In the Coast Salish economy (past, present and future), wealth is held in our knowledge and lineage and no where is this more evident than in the mastery of Coast Salish woven wool blankets. In my doctoral research, when I asked the question “what is Coast Salish wealth?”, blankets came up again and again. They are iconic symbols of potlatch wealth that fascinated anthropologists for decades. I saw them in photographs, heard about blankets in stories, and read about the extensive work that goes into making them. But this ultimately is not the story of wealth that satisfies me.
I was gifted a blanket from my father woven by Musqueam weaver Debra Sparrow, and wore it to my PhD convocation in Auckland this September:
Of course, the significance of this blanket is tied to the work that I put into obtaining the degree, but what’s equally as important is the creation of the blanket as a symbol of a lineage of work to come. This blanket has witnessed two milestones in my career – a presentation and convocation – but it is already beginning to create its own record of ancestral work as it was worn in a welcoming ceremony for the Māori All Blacks in Vancouver last week.
I went to see Debra Sparrow with a Māori weaver, Jo Shelford (seen below) to thank Debra for her work to bring the blanket that I have to life. While we were visiting, she told stories about weaving, including that traditionally Musqueam blankets wouldn’t be possible without the work of their “upriver” relatives (that’s us, the Sto:lō) who had access to the original mountain goats (and their wool) up in the mountains. Musqueam is downriver at the delta of the Fraser River. She affirmed the interconnected nature of not only our communities, but testified to the Coast Salish economic ties that are embedded within the blankets.
When we refer to the wealth and innovation of blankets, we are referring to the exchange of wealth and abundant resources between families, communities and nations to secure the materials to create the blankets. This exchange represents good relations and access to varied networks both inside and outside Coast Salish communities. We are referring to the knowledge economy at every stage of their creation: gathering, preparing, dyeing, and spinning the wool and the patterns, stories and intellectual property captured in its’ aesthetics that reflect local and cross-regional variation.
Referencing a piece commissioned by the BC Teachers’ Federation, Debra Sparrow said:
When you look at this piece, I hope you look beyond the beauty and you see the mathematical, scientific, and social aspects of who we are, instead of just looking at it as art. The mathematical components are in there. The scientific components are there. A deep understanding of our natural environment is there, as well as our social histories. We don’t always want to be seen in only one place, under the category of art.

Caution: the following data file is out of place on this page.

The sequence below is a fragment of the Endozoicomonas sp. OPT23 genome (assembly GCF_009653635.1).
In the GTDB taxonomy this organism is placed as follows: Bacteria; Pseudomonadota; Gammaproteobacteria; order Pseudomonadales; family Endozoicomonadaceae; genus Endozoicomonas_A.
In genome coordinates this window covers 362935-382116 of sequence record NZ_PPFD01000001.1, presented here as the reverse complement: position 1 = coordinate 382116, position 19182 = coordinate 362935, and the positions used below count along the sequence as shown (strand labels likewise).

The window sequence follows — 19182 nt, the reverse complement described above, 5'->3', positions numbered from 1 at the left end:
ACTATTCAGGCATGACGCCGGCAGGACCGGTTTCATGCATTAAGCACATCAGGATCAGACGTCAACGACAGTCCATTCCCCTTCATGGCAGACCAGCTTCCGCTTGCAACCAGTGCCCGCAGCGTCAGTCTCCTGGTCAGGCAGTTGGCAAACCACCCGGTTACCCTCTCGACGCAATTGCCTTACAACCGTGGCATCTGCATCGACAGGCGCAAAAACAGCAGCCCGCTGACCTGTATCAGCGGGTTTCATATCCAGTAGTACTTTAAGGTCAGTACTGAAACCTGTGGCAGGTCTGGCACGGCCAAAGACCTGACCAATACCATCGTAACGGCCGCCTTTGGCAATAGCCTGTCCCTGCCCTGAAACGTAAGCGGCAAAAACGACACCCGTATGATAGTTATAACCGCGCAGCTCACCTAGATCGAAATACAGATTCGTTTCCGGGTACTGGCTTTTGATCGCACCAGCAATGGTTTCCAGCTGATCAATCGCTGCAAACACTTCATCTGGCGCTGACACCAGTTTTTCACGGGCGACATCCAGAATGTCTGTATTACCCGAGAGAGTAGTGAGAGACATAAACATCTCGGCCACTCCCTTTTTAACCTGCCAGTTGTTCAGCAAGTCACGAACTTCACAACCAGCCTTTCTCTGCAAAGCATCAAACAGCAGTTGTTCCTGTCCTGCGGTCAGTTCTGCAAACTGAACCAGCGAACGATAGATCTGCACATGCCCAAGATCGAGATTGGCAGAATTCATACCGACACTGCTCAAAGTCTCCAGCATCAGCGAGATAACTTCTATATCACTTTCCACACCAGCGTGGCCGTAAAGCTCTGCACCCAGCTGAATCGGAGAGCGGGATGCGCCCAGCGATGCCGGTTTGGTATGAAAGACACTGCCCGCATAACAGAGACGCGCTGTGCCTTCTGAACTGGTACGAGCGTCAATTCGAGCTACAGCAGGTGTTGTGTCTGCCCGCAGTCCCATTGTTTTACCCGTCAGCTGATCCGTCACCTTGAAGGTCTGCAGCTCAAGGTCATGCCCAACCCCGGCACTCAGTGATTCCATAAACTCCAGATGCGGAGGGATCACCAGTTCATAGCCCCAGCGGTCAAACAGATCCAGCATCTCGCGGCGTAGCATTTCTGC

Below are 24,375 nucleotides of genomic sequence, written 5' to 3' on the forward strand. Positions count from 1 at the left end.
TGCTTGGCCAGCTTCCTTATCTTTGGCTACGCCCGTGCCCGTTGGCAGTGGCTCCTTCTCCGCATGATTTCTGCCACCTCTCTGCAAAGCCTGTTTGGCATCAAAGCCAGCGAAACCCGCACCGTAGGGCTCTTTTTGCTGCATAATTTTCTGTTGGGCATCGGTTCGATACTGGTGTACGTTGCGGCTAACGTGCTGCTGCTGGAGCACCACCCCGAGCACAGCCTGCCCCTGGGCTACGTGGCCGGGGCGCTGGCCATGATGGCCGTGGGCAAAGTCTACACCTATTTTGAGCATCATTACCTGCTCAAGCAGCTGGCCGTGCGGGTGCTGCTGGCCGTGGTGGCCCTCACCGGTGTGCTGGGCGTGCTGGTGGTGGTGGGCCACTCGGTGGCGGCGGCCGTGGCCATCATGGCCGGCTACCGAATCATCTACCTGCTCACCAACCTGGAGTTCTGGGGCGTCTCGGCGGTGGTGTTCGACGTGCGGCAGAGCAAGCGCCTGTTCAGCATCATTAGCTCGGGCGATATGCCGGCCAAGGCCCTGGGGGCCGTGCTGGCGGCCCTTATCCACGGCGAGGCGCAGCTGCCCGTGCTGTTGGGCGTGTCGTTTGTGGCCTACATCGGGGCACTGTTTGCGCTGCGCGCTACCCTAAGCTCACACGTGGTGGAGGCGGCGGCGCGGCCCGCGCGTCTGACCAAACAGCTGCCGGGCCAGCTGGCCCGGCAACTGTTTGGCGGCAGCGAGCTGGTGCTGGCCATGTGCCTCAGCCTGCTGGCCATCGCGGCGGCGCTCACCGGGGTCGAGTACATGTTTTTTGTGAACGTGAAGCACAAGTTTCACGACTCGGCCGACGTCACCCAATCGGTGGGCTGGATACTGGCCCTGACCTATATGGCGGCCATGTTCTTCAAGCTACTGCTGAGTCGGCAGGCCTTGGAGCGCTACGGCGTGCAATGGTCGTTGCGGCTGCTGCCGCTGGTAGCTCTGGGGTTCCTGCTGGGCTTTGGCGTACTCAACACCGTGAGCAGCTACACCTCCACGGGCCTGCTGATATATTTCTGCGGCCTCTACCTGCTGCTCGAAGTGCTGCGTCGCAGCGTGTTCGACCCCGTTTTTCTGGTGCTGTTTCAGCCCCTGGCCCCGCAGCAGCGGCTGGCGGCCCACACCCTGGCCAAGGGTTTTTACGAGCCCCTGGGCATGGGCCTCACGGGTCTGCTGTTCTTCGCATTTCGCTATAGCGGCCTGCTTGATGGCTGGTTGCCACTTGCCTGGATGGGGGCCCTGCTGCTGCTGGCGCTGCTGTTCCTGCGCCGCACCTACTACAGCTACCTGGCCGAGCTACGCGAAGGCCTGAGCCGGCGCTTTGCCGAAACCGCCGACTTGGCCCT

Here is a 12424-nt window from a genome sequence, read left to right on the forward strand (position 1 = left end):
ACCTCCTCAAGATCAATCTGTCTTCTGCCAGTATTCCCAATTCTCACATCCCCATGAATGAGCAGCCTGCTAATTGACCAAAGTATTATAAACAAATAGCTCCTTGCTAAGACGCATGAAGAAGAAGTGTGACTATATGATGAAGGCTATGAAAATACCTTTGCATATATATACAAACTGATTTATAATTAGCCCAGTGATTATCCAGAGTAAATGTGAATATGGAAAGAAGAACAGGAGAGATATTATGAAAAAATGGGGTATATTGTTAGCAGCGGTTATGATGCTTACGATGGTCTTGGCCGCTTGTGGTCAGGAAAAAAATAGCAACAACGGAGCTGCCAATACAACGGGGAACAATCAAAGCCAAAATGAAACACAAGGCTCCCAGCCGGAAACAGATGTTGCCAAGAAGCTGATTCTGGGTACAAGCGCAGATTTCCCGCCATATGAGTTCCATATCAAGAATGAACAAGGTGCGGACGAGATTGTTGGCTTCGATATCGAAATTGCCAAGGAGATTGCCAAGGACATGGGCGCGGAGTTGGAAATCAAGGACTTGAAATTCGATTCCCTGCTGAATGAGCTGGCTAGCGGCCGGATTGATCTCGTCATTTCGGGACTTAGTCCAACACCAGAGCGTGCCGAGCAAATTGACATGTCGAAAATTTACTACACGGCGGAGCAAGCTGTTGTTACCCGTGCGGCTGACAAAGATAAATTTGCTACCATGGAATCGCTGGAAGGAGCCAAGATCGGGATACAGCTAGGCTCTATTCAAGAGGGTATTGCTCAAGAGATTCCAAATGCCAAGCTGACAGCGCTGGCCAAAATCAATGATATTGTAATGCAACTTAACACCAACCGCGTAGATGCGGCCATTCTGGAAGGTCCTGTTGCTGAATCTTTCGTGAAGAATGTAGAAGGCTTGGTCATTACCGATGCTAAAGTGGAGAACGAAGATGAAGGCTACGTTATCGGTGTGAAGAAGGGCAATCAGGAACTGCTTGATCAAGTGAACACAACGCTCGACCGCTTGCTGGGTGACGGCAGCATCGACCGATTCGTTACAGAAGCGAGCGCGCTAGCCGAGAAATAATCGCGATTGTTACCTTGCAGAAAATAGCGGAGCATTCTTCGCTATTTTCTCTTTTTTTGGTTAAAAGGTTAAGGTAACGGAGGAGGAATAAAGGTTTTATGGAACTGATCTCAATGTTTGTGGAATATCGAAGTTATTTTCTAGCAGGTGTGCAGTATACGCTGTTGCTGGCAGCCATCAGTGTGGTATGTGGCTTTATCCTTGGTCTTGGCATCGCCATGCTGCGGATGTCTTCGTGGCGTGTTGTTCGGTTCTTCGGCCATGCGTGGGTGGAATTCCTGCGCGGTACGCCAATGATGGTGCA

After the piece is woven, the blanket creates wealth once it is put to work. Every event in which it is used, and every person who wears it either contributes or detracts from the wealth of the blanket depending on whether the work that was done, was done in a good way. Debra told me that she weaves with clear intention, thinking about the work that I had done, and the work to be done that is unique to this blanket. The innovation that is woven into the blanket is its potential that is not yet fully realised, and the unfolding of greater wealth to come.
I know that weaving could be part of our economy, as it was in the days gone by. It wasn’t just women doing this beautiful work. The whole community was connected to the work. Weaving was a family project, and the weavings might have been used for a potlatch or ceremony, heightening the success of that family or that community. If you made a hundred weavings and gave them away at your potlatch, you were held in high esteem in your community. You were looked up to. If the weavings were really incredible, then you would be held in even greater esteem. We hear time and time again that if you don’t know who you are, or you don’t know where you come from, then you’re nobody. You’re nobody if you don’t have a history, if you can’t relate to it, talk about it, or communicate it. So, the weaving is our gift back to us, and to our community. It’s amazing to be involved in the time that we are, to be bringing back the values and a sense of success, through our own creative process.
While I was in Auckland crossing the stage, my two-year old niece Ayla was also learning about Coast Salish wealth and innovation, something she quite comfortably embraced as little ones so beautifully and naturally do.
Source: UBC Museum of Anthropology, Musqueam Weavers Source Book, http://moa.ubc.ca/wp-content/uploads/2014/08/Sourcebooks-Weavers.pdf